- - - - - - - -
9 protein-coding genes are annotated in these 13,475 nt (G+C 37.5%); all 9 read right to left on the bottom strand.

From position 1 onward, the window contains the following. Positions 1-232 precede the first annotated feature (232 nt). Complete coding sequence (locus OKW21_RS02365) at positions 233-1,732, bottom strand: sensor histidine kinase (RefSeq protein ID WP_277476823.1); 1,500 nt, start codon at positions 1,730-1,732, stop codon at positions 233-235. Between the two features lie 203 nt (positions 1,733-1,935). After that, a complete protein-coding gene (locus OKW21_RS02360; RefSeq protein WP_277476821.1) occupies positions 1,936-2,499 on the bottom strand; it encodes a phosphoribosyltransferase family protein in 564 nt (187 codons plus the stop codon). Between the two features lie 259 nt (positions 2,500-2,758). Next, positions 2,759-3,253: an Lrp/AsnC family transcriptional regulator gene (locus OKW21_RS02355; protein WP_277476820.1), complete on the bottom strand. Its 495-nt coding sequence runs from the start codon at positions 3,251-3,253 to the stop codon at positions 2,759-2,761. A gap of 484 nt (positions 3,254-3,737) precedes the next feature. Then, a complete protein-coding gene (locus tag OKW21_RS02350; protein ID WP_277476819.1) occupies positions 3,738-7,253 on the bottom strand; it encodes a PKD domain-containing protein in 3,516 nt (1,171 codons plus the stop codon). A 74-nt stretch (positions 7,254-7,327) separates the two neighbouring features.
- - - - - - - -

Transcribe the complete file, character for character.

9 protein-coding genes are annotated in these 13,475 nt (G+C 37.5%); all 9 read right to left on the bottom strand.

From position 1 onward, the window contains the following. Positions 1-232 precede the first annotated feature (232 nt). Complete coding sequence (locus OKW21_RS02365) at positions 233-1,732, bottom strand: sensor histidine kinase (RefSeq protein ID WP_277476823.1); 1,500 nt, start codon at positions 1,730-1,732, stop codon at positions 233-235. Between the two features lie 203 nt (positions 1,733-1,935). After that, a complete protein-coding gene (locus OKW21_RS02360; RefSeq protein WP_277476821.1) occupies positions 1,936-2,499 on the bottom strand; it encodes a phosphoribosyltransferase family protein in 564 nt (187 codons plus the stop codon). Between the two features lie 259 nt (positions 2,500-2,758). Next, positions 2,759-3,253: an Lrp/AsnC family transcriptional regulator gene (locus OKW21_RS02355; protein WP_277476820.1), complete on the bottom strand. Its 495-nt coding sequence runs from the start codon at positions 3,251-3,253 to the stop codon at positions 2,759-2,761. A gap of 484 nt (positions 3,254-3,737) precedes the next feature. Then, a complete protein-coding gene (locus tag OKW21_RS02350; protein ID WP_277476819.1) occupies positions 3,738-7,253 on the bottom strand; it encodes a PKD domain-containing protein in 3,516 nt (1,171 codons plus the stop codon). A 74-nt stretch (positions 7,254-7,327) separates the two neighbouring features.